Watchmakers cleared of abuse

Some years ago, the European Commission started formal antitrust proceedings against some of the market’s most esteemed watch brands for infringement of competition law.

They were accused of having abused their dominant position on the market following a complaint lodged by the European Confederation of Watch and Clock Repairers’ Association. The latter is a non-profit-making association consisting of nine national associations from eight different member states representing the interests of independent watch repairers.

The complaint targeted Richemont, LVMH Moët Hennessy-Louis Vuitton, Rolex, Swatch, Audemars Piguet and Patek Philippe for acting either in agreement or in concert with each other and for their refusal to provide spare parts to independent repair companies.

In practice, the Swiss prestige watchmakers had set up a selective repair and service system for their watches, enabling independent watch repairers to become authorised repairers provided certain suitability criteria were satisfied.

Such repairers passed the qualitative criteria if they had the necessary training, experience and equipment and the premises from where the services were provided. Once authorised, these repairers formed part of the selective repair and service system of the watchmakers and were thus given access to spare parts, brand specific tools and technical information to be able to conduct the repairs and servicing of the branded watches. On the other hand, unauthorised watch repairers were supplied with nothing.

The European Confederation argued, in its complaint, that the Swiss watchmakers’ failure to supply spare parts to independent repairers constituted a breach of their market dominance, since independent repairers were prevented entry into the market of repairs and services of the branded watches. Consequently, it maintained that effective competition was being eliminated by this practice.

Effective competition was being eliminated

The European Commission initially held that there was insufficient community interest in continuing the investigation into the alleged infringement. On appeal, the EU General Court annulled that decision on legal and factual grounds. Following that annulment, the European Commission reopened the infringement proceedings against the prestige watch manufacturers. Nonetheless, after due investigation, it rejected the complaint of the European Confederation on the ground that there was no evidence of abuse of dominant position in terms of EU competition law.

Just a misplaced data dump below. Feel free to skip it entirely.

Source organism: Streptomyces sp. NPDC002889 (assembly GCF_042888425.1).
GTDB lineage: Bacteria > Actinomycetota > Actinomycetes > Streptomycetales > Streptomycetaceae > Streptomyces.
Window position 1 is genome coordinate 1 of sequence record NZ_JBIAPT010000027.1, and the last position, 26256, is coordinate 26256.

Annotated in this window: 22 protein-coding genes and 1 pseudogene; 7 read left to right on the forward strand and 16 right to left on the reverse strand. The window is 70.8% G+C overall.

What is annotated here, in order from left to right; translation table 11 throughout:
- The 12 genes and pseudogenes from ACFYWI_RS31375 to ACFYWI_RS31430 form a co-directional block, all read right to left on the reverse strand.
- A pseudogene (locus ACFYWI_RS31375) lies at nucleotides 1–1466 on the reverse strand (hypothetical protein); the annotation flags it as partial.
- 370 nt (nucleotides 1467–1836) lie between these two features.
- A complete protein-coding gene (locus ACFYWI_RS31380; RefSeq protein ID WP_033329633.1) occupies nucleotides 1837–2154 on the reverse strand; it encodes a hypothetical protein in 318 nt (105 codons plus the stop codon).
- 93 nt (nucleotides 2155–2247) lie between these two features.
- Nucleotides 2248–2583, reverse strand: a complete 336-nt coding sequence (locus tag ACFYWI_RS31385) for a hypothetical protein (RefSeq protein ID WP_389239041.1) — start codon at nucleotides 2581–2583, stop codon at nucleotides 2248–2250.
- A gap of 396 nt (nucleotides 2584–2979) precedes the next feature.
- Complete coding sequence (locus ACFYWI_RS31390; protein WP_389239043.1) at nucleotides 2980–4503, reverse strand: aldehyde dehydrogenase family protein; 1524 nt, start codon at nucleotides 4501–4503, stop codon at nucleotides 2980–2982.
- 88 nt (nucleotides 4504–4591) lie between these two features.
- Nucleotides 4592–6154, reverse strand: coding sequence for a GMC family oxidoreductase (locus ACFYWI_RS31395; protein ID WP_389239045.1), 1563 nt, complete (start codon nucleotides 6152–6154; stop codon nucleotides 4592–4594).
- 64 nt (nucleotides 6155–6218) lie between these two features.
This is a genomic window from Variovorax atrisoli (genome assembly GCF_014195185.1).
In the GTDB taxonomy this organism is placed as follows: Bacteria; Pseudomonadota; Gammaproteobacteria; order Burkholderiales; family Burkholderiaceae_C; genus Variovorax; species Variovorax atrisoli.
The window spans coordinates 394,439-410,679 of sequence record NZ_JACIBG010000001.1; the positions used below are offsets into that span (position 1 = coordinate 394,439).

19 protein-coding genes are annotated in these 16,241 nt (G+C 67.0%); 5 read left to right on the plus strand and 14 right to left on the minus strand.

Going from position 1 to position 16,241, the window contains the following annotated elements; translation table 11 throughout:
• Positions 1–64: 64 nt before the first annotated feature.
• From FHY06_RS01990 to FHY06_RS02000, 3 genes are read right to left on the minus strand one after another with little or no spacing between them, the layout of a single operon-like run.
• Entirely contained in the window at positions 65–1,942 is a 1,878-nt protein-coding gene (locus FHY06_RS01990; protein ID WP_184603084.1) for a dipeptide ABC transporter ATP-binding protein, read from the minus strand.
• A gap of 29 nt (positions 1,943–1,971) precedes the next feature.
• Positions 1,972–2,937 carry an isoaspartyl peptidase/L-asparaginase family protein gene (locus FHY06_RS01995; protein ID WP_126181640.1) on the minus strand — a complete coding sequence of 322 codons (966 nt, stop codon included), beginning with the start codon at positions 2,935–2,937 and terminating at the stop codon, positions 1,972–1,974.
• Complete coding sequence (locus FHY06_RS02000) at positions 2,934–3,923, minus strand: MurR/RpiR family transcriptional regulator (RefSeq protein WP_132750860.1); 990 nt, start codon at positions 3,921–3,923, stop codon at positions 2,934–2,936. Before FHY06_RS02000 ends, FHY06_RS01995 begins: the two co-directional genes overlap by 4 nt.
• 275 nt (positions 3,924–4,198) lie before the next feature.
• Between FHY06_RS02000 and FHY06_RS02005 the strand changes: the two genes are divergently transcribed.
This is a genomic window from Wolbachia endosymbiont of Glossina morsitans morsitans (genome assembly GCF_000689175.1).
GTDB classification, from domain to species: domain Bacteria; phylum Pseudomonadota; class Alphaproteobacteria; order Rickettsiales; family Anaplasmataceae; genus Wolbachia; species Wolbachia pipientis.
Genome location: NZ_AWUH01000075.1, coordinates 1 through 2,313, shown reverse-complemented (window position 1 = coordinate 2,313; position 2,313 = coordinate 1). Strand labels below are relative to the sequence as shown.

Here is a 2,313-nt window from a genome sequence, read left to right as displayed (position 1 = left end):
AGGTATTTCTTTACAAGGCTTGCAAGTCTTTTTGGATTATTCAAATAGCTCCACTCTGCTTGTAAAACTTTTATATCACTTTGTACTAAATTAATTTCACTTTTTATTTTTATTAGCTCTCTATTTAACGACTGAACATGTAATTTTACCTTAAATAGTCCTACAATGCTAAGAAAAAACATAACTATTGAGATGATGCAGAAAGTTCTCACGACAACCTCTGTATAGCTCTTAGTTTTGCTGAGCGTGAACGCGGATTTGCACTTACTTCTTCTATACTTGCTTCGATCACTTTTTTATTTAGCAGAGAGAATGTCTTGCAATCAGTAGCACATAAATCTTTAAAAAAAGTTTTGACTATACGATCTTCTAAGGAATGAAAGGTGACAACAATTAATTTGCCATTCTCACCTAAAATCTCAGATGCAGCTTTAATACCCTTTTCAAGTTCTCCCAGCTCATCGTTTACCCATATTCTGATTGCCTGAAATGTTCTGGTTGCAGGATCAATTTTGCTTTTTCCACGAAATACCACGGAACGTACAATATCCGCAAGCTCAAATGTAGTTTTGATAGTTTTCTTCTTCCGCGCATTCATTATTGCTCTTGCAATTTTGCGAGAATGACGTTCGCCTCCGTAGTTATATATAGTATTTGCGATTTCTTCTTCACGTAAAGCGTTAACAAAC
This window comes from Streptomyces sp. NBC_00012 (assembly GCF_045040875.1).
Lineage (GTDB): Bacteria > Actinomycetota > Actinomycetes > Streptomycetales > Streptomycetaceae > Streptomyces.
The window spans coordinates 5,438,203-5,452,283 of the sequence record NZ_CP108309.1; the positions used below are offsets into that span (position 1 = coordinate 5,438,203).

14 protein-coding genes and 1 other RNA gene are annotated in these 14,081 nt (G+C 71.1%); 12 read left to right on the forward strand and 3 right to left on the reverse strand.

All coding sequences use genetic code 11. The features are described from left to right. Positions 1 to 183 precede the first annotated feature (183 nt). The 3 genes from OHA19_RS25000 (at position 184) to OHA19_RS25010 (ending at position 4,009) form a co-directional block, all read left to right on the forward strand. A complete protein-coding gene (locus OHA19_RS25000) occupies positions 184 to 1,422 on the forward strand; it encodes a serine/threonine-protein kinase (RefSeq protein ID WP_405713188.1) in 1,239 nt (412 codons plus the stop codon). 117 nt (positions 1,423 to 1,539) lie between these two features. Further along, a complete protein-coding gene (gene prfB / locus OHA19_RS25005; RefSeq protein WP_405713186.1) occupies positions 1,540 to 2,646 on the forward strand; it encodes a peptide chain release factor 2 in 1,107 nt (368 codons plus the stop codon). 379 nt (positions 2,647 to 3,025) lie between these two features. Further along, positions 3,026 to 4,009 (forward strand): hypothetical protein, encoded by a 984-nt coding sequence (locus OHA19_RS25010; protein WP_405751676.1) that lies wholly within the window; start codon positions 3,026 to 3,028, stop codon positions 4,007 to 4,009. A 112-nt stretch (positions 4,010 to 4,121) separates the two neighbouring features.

Dissatisfied with this decision, the European Confederation filed an action for annulment of the Commission’s decision before the EU General Court in order to contest such decision. In its recent ruling, the latter has backed the European Commission and dismissed the European Confederation’s action with costs.

The General Court ruled that watchmakers are not obliged to provide unauthorised watch repairers with spare parts for the repairs or servicing of their branded watches once the branded watch manufacturers have established a qualitative selective repair system.

In reaching this conclusion, the EU court considered that similar restrictions are permitted under competition law. Watch manufacturers and other luxury branded goods are entitled to use such selective repair and maintenance systems if these are objectively justified, non-discriminatory and proportionate. It ruled that there are legitimate justifications that counterbalance the negative effects of such restrictions. While the court deemed that the preservation of a brand image cannot justify a restriction of competition, the objective of ensuring the products’ use and preserving their quality may justify the operation of a selective repair system.

The court also confirmed that the watchmakers’ refusal to supply spare parts would constitute an abuse of dominant position where such refusal would eliminate all competition. After examining the circumstances of the case, the court considered that competition was still retained between authorised repairers on the market.

Besides that, the court also noted that the selective repair systems operated by the watchmakers were open to all repairers who wished to join them. There was also the possibility of creating economies of scale given the ability of the authorised repairers to carry out repairs for several different brands of watches. Consequently, the selective repair system, albeit restrictive, was justified in the eyes of the law.

The court’s ruling establishes that manufacturers of branded goods may protect their products by means of a properly established selective repair system without falling foul of the law.

Dr Josette Grech is adviser on EU law at Guido de Marco & Associates.

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